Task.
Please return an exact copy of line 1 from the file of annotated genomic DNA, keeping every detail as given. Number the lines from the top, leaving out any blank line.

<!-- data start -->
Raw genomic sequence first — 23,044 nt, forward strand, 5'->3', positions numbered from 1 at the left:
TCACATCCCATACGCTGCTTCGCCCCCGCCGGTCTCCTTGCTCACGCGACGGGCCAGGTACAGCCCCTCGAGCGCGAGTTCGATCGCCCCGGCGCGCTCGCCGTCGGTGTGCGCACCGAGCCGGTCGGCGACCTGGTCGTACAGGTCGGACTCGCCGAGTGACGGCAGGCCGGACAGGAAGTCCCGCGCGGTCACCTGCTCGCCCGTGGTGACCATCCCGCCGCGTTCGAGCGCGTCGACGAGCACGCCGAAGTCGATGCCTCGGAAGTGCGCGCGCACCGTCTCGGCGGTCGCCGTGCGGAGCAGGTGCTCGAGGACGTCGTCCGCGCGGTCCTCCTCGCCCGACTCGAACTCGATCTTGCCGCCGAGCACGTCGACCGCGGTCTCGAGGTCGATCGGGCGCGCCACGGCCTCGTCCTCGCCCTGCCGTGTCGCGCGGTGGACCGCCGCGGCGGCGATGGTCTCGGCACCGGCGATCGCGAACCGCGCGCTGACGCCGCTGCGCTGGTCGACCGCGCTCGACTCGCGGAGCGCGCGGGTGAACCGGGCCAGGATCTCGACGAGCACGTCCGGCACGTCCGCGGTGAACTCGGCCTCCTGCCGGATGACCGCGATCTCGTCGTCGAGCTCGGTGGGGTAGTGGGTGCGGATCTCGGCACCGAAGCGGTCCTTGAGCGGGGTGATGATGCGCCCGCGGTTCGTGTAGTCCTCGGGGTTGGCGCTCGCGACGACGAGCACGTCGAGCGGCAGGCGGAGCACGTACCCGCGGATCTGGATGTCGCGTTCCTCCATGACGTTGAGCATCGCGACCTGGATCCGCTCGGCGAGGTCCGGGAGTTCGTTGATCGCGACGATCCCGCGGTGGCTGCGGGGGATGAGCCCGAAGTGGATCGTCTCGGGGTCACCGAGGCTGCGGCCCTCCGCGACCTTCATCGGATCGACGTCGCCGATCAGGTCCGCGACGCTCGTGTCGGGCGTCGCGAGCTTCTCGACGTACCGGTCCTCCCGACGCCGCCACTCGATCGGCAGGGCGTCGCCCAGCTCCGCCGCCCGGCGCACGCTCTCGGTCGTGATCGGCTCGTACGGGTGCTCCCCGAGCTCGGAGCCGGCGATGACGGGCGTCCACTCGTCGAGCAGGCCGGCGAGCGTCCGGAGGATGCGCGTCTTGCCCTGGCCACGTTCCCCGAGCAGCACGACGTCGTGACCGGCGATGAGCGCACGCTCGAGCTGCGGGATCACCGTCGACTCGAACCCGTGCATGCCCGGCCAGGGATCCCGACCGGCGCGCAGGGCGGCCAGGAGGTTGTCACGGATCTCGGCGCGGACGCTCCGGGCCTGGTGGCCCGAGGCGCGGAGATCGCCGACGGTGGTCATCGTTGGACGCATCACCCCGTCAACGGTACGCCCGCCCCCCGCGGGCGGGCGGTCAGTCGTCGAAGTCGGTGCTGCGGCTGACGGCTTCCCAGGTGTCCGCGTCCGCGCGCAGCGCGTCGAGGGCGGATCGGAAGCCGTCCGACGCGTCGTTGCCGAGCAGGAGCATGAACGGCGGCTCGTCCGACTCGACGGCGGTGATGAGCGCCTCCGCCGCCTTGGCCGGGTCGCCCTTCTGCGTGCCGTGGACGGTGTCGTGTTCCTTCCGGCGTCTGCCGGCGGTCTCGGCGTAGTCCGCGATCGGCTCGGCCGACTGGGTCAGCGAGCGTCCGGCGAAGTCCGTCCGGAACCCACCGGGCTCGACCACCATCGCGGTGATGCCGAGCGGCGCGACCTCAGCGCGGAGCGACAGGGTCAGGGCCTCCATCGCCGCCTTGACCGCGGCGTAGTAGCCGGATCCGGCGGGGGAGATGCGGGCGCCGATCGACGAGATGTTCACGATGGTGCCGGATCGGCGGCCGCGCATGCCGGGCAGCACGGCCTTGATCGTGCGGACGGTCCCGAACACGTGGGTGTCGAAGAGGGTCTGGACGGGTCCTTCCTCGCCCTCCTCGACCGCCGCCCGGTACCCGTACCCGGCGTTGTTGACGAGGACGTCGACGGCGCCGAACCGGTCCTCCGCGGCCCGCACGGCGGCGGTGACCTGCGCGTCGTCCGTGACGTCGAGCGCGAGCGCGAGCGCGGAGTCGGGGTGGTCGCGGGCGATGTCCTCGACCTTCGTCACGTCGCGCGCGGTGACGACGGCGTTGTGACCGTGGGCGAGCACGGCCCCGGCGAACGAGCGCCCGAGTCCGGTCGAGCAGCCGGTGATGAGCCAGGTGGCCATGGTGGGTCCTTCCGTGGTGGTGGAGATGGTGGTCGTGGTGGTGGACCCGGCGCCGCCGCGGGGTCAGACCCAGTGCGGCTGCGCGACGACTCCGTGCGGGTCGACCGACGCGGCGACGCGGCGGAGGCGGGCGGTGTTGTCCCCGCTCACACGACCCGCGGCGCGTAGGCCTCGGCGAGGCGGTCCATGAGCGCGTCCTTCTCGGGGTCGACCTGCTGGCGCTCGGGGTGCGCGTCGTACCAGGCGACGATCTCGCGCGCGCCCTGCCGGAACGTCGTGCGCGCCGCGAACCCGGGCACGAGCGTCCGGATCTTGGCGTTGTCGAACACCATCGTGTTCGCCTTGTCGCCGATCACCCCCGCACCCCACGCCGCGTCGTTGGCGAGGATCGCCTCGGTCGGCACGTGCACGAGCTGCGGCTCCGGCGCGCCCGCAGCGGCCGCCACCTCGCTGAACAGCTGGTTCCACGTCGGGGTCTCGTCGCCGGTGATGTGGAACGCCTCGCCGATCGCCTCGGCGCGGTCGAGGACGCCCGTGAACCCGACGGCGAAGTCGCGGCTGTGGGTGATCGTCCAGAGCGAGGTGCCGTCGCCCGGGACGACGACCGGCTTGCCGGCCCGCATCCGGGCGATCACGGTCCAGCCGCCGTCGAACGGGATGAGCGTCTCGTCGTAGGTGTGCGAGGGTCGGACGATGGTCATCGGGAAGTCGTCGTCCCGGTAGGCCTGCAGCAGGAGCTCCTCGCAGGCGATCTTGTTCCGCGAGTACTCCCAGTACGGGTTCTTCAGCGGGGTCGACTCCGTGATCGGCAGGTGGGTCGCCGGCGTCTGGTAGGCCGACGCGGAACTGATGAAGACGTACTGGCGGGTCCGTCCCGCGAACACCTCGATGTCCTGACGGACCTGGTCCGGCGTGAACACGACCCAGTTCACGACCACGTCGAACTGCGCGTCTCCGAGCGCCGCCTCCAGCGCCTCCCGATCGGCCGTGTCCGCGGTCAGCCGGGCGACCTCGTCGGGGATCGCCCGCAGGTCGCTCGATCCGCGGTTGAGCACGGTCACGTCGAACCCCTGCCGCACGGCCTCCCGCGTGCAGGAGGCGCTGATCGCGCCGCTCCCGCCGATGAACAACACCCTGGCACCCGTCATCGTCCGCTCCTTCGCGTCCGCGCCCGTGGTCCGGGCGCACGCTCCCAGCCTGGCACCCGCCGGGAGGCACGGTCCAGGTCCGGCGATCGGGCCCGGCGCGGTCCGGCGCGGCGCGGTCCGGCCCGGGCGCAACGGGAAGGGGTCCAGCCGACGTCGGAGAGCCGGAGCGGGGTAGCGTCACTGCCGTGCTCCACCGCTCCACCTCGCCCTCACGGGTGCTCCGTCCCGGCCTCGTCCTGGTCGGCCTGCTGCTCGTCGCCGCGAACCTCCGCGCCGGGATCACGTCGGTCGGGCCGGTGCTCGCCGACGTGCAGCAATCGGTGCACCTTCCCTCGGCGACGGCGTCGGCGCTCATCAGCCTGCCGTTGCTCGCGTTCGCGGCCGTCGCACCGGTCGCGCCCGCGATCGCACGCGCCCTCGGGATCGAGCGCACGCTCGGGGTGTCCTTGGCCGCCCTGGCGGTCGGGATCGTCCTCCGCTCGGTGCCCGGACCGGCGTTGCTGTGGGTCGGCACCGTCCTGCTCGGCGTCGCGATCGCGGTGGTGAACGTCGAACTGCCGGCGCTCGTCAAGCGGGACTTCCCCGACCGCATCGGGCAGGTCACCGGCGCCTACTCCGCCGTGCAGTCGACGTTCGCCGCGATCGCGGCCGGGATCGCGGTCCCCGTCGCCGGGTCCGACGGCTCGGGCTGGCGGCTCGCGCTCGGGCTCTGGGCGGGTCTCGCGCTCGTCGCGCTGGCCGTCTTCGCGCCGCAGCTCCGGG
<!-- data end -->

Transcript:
Raw genomic sequence first — 23,044 nt, forward strand, 5'->3', positions numbered from 1 at the left: